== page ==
As the UK gradually emerges from winter we look back at activities that have kept the country’s northern towage fleet busy.
When in September 2011 UK government ended its arrangement for provision of four emergency towing vessels (ETVs), strong local opposition resulted in retention of the Stornoway-based ETV, the case strengthened by the hostile winter weather experienced around the UK’s northern coastline and the region’s natural beauty including being a wildlife haven.
The Italian owned and flagged Ievoli Black is currently chartered by the Maritime and Coastguard Agency (MCA) and during a particularly stormy weekend in late October 2020 was tasked to stand by a large cargo vessel with engine failure north west of the Shetland Isles. The tug was stood down the following day when the ship regained power and continued its voyage.
The same storm led to a vessel losing containers in the Pentland Firth with 33 confirmed as lost overboard, two of which washed ashore in Orkney. Ievoli Black acted as guard ship in the area before being relieved by Northern Lighthouse Board’s vessel Pharos.
The MCA’s ETV is not the only tug available for emergencies in the region of course and the October storm saw Orkney Islands Council’s two new tugs Odin of Scapa and Thor of Scapa deployed when a cargo vessel dragged its anchor in 60 knot winds in Scapa Flow. Two drilling rigs and an accommodation platform were also in the anchorage and it was reported that within an hour both tugs had a line on the vessel and with assistance from Orcades Marine and a local pilot were able to hold the ship in position and halt its drift.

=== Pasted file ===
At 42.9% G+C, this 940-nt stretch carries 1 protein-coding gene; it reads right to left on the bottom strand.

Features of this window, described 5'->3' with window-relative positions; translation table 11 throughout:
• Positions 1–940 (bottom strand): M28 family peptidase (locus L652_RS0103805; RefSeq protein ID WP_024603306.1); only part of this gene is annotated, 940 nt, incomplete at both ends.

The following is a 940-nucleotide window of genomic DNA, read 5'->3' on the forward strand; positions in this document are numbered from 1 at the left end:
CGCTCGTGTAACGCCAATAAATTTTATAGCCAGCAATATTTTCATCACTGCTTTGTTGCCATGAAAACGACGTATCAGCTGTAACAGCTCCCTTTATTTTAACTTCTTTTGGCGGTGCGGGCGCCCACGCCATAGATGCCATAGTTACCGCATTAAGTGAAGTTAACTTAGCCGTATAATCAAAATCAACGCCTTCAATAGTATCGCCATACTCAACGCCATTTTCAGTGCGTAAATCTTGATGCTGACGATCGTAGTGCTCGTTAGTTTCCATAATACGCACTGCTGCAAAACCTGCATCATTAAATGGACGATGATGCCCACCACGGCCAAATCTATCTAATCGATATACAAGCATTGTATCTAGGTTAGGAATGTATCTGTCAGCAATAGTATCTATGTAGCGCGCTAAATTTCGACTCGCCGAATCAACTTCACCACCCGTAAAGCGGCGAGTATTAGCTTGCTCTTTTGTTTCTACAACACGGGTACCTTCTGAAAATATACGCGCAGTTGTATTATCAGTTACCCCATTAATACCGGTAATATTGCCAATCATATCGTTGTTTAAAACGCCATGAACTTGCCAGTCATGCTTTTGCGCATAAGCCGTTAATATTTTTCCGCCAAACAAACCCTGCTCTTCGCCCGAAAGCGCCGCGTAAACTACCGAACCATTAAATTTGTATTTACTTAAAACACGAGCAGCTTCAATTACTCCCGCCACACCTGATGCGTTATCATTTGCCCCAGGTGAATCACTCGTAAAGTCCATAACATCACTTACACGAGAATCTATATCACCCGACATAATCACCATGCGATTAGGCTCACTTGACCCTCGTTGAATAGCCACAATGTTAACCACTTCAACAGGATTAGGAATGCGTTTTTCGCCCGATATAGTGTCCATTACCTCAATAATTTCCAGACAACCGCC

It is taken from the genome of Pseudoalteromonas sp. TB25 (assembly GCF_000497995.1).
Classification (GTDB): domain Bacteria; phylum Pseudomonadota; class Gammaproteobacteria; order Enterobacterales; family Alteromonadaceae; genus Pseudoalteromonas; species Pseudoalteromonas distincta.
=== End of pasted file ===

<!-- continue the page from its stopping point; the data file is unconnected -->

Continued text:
Towards the end of the year Odin of Scapa and Thor of Scapa assisted a bulk carrier which suffered engine problems off Orkney. The vessel was escorted to an anchorage in the sheltered waters of Scapa Flow where locally arranged assistance helped resolve the vessel’s engine problem.
Moving on to February 2021 four unnamed local tugs assisted a moored vessel in bad weather conditions at Hunterston Terminal in Ayrshire. Also at Hunterston, HM Coastguard was dealing with a Mayday message from a drillship drifting without power. All the above incidents reinforce the importance of adequate emergency towage provision in the region.
By Peter Barker